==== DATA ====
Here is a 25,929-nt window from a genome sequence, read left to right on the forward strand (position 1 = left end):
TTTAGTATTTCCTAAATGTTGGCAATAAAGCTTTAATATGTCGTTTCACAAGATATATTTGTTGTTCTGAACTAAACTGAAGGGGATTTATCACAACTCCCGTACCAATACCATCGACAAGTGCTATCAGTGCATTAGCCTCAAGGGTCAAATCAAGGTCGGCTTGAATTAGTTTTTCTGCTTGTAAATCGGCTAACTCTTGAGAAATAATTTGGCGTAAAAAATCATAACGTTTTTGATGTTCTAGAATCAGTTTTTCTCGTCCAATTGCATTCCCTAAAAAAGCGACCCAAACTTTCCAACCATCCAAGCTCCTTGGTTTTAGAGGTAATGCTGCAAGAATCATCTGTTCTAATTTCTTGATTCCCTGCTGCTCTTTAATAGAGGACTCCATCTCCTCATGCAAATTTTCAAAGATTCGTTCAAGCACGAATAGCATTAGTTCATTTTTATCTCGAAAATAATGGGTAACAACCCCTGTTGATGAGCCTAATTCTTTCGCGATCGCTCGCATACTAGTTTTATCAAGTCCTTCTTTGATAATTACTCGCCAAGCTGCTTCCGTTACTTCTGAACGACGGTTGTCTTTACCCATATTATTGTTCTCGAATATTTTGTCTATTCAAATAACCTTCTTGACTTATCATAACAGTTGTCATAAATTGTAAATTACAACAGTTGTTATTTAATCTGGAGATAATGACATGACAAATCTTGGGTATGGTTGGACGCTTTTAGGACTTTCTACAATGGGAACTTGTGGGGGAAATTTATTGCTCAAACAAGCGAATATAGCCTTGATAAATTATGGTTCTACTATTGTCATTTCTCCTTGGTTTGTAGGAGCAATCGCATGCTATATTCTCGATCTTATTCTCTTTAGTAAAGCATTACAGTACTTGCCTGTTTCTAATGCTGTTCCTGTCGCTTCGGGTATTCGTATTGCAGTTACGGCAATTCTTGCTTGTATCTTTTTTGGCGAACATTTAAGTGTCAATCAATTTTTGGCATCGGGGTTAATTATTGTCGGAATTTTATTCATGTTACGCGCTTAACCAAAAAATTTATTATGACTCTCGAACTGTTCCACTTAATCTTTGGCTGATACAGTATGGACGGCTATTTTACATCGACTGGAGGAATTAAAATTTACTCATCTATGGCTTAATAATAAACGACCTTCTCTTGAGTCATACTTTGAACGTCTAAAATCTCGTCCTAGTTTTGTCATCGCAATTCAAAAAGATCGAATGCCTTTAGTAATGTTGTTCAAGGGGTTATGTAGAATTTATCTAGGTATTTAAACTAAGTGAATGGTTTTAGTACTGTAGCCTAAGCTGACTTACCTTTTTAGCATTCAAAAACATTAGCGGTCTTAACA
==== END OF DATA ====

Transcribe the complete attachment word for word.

Here is a 25,929-nt window from a genome sequence, read left to right on the forward strand (position 1 = left end):
TTTAGTATTTCCTAAATGTTGGCAATAAAGCTTTAATATGTCGTTTCACAAGATATATTTGTTGTTCTGAACTAAACTGAAGGGGATTTATCACAACTCCCGTACCAATACCATCGACAAGTGCTATCAGTGCATTAGCCTCAAGGGTCAAATCAAGGTCGGCTTGAATTAGTTTTTCTGCTTGTAAATCGGCTAACTCTTGAGAAATAATTTGGCGTAAAAAATCATAACGTTTTTGATGTTCTAGAATCAGTTTTTCTCGTCCAATTGCATTCCCTAAAAAAGCGACCCAAACTTTCCAACCATCCAAGCTCCTTGGTTTTAGAGGTAATGCTGCAAGAATCATCTGTTCTAATTTCTTGATTCCCTGCTGCTCTTTAATAGAGGACTCCATCTCCTCATGCAAATTTTCAAAGATTCGTTCAAGCACGAATAGCATTAGTTCATTTTTATCTCGAAAATAATGGGTAACAACCCCTGTTGATGAGCCTAATTCTTTCGCGATCGCTCGCATACTAGTTTTATCAAGTCCTTCTTTGATAATTACTCGCCAAGCTGCTTCCGTTACTTCTGAACGACGGTTGTCTTTACCCATATTATTGTTCTCGAATATTTTGTCTATTCAAATAACCTTCTTGACTTATCATAACAGTTGTCATAAATTGTAAATTACAACAGTTGTTATTTAATCTGGAGATAATGACATGACAAATCTTGGGTATGGTTGGACGCTTTTAGGACTTTCTACAATGGGAACTTGTGGGGGAAATTTATTGCTCAAACAAGCGAATATAGCCTTGATAAATTATGGTTCTACTATTGTCATTTCTCCTTGGTTTGTAGGAGCAATCGCATGCTATATTCTCGATCTTATTCTCTTTAGTAAAGCATTACAGTACTTGCCTGTTTCTAATGCTGTTCCTGTCGCTTCGGGTATTCGTATTGCAGTTACGGCAATTCTTGCTTGTATCTTTTTTGGCGAACATTTAAGTGTCAATCAATTTTTGGCATCGGGGTTAATTATTGTCGGAATTTTATTCATGTTACGCGCTTAACCAAAAAATTTATTATGACTCTCGAACTGTTCCACTTAATCTTTGGCTGATACAGTATGGACGGCTATTTTACATCGACTGGAGGAATTAAAATTTACTCATCTATGGCTTAATAATAAACGACCTTCTCTTGAGTCATACTTTGAACGTCTAAAATCTCGTCCTAGTTTTGTCATCGCAATTCAAAAAGATCGAATGCCTTTAGTAATGTTGTTCAAGGGGTTATGTAGAATTTATCTAGGTATTTAAACTAAGTGAATGGTTTTAGTACTGTAGCCTAAGCTGACTTACCTTTTTAGCATTCAAAAACATTAGCGGTCTTAACA